John was 38 years old by now and was engaged to Dorothy (Dolly) Quincy, the youngest and prettiest of the five Quincy girls. They were to be married in the spring. The north parlor of the Quincy home was ready, its wall newly papered for the occasion with a design of blue cupids shooting blue arrows at red flowers. But John didn’t get to the Quincy home that spring. On April 19, the English troops, marching to Concord to look for Americans arms, stopped of at Lexington for a battle and so the war started. John, who was hiding at Lexington, had all he could to keep one step ahead of English army. But even when he did reach safety, he couldn’t go to the room of blue cupids. Instead he went to Philadelphia. John was one of the delegated from Massachusetts to the Continental Congress, meeting of representatives from all the Colonies to decide what to do about England. (Hancock, website)
On March 5, 1774, the fourth anniversary of the Boston Massacre, he gave a speech strongly condemning the British. In that same year, he was elected as that president of the Massachusetts Provincial Congress, and presided over its Committee of Safety. Under Hancock, Massachusetts was able to raise bands of "minutemen", soldiers who pledged to be ready for battle on short notice, and his boycott of tea imported by the British East India Company eventually led to the Boston Tea Party. In April 1775 as the British intent became apparent, Hancock and Samuel Adams slipped away from Boston to elude capture, staying in the Hancock-Clarke House in Lexington, Massachusetts (which can still be seen to this day). There Paul Revere supposedly roused them about midnight before the British troops arrived at dawn for the Battle of Lexington and Concord, but Prescott was the one who actually informed Hancock and Adams. At this time, General Thomas Gage ordered Hancock and Adams arrested for treason. Following the battle a proclamation was issued granting a general pardon to all who would demonstrate loyalty to the crown, with the exceptions of Hancock and Adams. On May 24, 1775, he was elected the third President of the Second Continental Congress, succeeding Peyton Randolph. From October 27, 1775 to July 1, 1776, his title was "President of the United Colonies". From July 2, 1776 to October 29, 1777, the title was "President of the Continental Congress of the United States of America". He would serve through some of the darkest days of the Revolutionary War including Washington's defeats in New York and New Jersey as well as Great Britain's occupation of Philadelphia until resigning his office in York, Pennsylvania on October 30, 1777. He was succeeded by Henry Laurens. In the first month of his presidency, on June 19, 1775, Hancock commissioned George Washington commander-in-chief of the Continental Army. In all spring of 1777, the members of Congress had been arguing about whether American should declare heir independence. Some said “No, not yet” while some said “Yes, now.” But not until late on the rainy afternoon of July 2 did they agree that yes, Americans should declare. It took two more days to agree on exactly how the Declaration Of Independence (prepared by Thomas Jefferson) should be worded and another month for final copy to be drafted on parchment for the members to sign. John Hancock signed first. He flipped back his lace cuffs, dipped his quill pen in the silver inkstand on the desk, and he wrote large. He was, after all, making history. If American won the war, he would be honored as the first Signed. But if America lost, then he would be the first to be hanged for treason. After he signed, according to the popular legend, he said “There, George the Third can read that without his spectacles. Now he can double his reward for my head.” Hancock was the only one to sign the Declaration of Independence on the fourth; the other 55 delegates signed on August 2nd (see also "Lee Resolution" that declared independence on July 2nd). He also requested Washington have the Declaration read to the Continental Army. For much of the war, John lived in comfort. He and Dolly were married in the summer of 1775. In January 1776, he was appointed commander in chief and major general of the Massachusetts militia. In July 1778, he led 6,000 of his militia in a failed attack on the British at Newport, Rhode Island. From 1781-1785 he was the governor of Massachusetts. But he resigned him self. (Lee, 17-47)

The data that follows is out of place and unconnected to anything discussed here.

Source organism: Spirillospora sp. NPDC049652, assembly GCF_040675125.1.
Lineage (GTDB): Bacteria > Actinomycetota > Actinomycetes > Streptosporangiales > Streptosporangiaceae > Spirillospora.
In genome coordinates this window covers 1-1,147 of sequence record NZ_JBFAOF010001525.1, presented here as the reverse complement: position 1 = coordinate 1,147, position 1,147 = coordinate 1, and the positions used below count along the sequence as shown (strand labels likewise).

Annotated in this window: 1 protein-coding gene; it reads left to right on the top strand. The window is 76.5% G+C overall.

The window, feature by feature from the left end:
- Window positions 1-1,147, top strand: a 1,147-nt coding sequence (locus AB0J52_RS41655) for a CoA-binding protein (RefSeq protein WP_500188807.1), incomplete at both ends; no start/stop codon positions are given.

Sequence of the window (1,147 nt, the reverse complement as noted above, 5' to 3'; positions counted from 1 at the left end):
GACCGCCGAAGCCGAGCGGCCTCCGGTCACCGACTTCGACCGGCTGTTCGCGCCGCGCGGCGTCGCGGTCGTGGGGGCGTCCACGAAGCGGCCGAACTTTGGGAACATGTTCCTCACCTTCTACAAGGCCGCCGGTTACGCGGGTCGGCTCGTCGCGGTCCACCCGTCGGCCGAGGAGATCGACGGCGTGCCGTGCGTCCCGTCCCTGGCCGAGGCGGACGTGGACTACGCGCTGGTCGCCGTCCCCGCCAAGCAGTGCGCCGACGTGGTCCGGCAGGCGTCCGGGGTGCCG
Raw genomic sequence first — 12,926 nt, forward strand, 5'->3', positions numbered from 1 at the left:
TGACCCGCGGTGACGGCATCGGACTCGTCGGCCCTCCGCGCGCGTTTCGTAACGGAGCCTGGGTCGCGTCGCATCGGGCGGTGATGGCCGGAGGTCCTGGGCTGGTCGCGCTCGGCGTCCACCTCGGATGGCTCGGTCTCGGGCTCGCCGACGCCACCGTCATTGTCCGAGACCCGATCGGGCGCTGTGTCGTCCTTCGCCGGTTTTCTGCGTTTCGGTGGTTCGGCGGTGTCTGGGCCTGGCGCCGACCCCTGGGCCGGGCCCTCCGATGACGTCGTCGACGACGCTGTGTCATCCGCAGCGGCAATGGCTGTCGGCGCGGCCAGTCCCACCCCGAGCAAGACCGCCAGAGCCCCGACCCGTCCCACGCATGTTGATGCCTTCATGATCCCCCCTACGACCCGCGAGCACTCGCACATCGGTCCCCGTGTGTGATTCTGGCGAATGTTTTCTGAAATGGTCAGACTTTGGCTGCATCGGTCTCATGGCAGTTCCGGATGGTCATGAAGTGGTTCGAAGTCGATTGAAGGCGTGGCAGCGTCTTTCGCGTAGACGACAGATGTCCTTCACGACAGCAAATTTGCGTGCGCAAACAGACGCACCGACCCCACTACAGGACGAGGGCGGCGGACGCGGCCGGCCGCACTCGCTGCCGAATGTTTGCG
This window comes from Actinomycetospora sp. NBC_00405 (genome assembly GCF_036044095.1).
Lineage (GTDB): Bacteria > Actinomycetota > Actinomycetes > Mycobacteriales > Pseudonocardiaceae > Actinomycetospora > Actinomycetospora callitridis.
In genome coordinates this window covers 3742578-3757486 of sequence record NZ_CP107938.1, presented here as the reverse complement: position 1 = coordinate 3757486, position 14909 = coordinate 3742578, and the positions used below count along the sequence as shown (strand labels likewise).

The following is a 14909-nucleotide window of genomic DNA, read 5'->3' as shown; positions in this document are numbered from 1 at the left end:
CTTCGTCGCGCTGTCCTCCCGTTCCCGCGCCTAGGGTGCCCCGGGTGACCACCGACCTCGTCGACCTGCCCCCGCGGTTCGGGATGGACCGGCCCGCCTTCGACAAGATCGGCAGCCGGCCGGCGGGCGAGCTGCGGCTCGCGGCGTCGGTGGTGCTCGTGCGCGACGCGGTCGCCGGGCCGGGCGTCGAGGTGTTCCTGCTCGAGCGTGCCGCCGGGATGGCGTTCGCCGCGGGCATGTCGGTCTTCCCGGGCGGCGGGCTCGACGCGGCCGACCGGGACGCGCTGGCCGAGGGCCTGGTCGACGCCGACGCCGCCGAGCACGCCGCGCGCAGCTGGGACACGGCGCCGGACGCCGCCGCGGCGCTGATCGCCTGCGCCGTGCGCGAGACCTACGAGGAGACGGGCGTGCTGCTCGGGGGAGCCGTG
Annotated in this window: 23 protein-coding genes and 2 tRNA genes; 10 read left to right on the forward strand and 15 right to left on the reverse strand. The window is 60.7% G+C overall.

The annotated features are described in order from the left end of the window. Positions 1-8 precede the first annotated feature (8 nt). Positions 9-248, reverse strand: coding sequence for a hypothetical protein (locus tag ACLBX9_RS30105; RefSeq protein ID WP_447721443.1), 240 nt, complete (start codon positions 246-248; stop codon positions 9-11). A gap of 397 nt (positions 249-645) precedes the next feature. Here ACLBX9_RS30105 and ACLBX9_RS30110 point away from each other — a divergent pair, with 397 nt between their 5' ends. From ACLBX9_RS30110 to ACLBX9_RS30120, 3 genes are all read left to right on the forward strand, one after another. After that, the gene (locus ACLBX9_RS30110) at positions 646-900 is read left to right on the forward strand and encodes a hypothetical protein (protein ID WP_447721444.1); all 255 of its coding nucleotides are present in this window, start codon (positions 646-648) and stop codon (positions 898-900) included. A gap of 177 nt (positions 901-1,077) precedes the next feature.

John Hancock died October 8, 1793. It was a sad day for everybody. The funeral was held six days later. At noon 20,000 people gathered on the Common to march four abreast in a procession a mile and a half long to the burying ground. He is still remembered by the signature only, but still no one knows him for sure. He is one of the extraordinary people who had changed the fate of our country.

Bibliography

"John Hancock." Virtualology. 2000. Evisum Inc. 16 Mar. 2008 .

Unger, Harlow. John Hancock: Merchant King and American Patriot. Wiley, 2000. 3-47.

Fritz, Jean. Will You Sign Here John Hancock? New York: Coward-McCann Inc., 1976. 3-68.

Lee, Susan, and John Lee. Heroes of the Revolution: John Hancock. Chicago: Regensteiner Enterprises, Inc, 1974. 3-36.